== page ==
Doctor Who‘s first episode aired on November 23, 1963. So while for most people, the big 50th anniversary this November will be one day earlier marking the assassination of President John F. Kennedy, I’ll be celebrating the debut of my all-time favorite television show.
With eleven different actors playing the Doctor in a major form on the television show, I’ve decided to take the first eleven months of 2013 to revisit each era of the show in the form of a re-watch. I’ve identified three stories for most months (with the exception of August, which I’ll talk about in greater detail when we get there) to make a concerted effort to view, plus several “bonus rounds” to add in if I have the time and willpower. For each month, I tried to try and select in a way that provided a variety of supporting cast characters, approaches, and the like. We’ll see how well this goes…
January kicks off the great re-watch with William Hartnell, who played the role of the Doctor from 1963-1966. His era was different than any to follow, with a mixture of “historical” (set in Earth’s past with no science-fiction elements aside from the time machine that brought them there) and science-fiction stories (either in Earth’s future, or on other planets). By the time the show ended, it had discovered a new format (modern-day with science-fiction elements), gone through several casts and production teams, and finally inexplicably survived the recasting of the title role. Both Hartnell and his successor Patrick Troughton also have large swathes of episodes missing from the BBC Archives due to a mass purging of older television shows over the years, before the age of home video.
More importantly, the Hartnell era is pretty great. With little to look back on, the show reinvented itself on a regular basis and took chances bigger than any other era has since. In my story selections, I tried to find a mixture of historical and science-fiction, as well as hitting as many of the companions (those who travel with the Doctor in the TARDIS) as I could. I ended up watching 10 stories (or 40 episodes) in all, and while I could blather on about each one of them for some time, just a quick comment on the viewing choices.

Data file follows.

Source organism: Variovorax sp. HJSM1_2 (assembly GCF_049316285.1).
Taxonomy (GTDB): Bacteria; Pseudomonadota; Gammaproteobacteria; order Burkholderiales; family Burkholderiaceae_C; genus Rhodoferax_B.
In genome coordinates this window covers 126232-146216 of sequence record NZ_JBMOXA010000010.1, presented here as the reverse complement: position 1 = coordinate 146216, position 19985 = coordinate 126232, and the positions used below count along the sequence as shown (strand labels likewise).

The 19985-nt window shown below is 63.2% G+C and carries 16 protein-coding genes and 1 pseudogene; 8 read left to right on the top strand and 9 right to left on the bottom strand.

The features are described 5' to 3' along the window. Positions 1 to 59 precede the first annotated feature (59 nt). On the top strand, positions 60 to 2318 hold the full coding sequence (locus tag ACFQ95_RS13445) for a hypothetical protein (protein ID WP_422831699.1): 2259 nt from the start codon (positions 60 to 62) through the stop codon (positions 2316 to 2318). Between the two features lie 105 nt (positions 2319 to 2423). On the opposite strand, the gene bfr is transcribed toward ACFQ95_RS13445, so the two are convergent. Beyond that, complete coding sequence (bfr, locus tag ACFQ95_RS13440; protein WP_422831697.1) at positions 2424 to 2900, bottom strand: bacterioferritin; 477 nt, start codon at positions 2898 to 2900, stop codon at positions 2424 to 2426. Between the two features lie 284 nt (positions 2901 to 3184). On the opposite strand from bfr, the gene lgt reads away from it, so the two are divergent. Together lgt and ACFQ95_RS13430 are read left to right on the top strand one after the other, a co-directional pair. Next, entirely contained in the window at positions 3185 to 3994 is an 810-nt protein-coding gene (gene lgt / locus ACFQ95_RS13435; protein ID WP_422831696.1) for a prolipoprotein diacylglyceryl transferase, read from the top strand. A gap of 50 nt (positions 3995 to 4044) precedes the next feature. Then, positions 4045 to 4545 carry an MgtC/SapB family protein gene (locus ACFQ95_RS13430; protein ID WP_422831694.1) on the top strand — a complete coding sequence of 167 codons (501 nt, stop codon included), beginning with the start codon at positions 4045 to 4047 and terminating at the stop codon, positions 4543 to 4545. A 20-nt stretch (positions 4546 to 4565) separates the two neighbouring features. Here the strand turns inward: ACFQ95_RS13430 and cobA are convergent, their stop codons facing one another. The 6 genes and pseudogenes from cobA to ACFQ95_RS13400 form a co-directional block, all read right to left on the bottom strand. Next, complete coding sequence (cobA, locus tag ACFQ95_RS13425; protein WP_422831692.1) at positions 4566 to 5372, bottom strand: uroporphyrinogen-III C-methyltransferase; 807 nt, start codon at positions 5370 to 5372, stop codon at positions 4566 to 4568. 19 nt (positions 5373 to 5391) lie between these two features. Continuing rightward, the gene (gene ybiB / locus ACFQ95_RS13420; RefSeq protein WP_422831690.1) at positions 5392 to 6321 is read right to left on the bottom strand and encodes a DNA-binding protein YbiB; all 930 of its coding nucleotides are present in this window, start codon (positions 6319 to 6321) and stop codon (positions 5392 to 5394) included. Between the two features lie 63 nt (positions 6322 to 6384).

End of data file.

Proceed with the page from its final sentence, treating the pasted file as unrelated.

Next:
The very first story, its initial episode is fantastic; it introduces the Doctor, his granddaughter Susan, and inquisitive teachers Ian and Barbara who get sucked up into the adventure against their will. Unfortunately, episodes 2-4 are set in the caveman era and are a bit problematic. The story itself isn’t that bad in theory (with a bit of an allegory over the arms race using a quest for fire) but the direction/acting involving the cavemen is just teeth-gratingly bad. There’s a reason why many people watch episode 1 and then skip ahead to something else, rather than episodes 2-4 of this opening story.
#006: The Aztecs
“The Aztecs” is easily one of the best Hartnell stories, there’s no doubt. The plot is a fun one; landing in 15th century Mexico, schoolteacher Barbara is mistaken for the reincarnation of the high priest Yetaxa and treated as a god, and she decides to try and save the Aztecs by attempting to stop their practice of human sacrifice. It’s a marvelous story, with Barbara struggling to try and fight the tide of history even as the Doctor tries to explain that her attempts are futile. “You can’t rewrite history! Not one line!” is a statement of the Doctor’s that quoted often, and it sums up the story well. “The Aztecs” is the rare script that 50 years later could be reused with no problem whatsoever.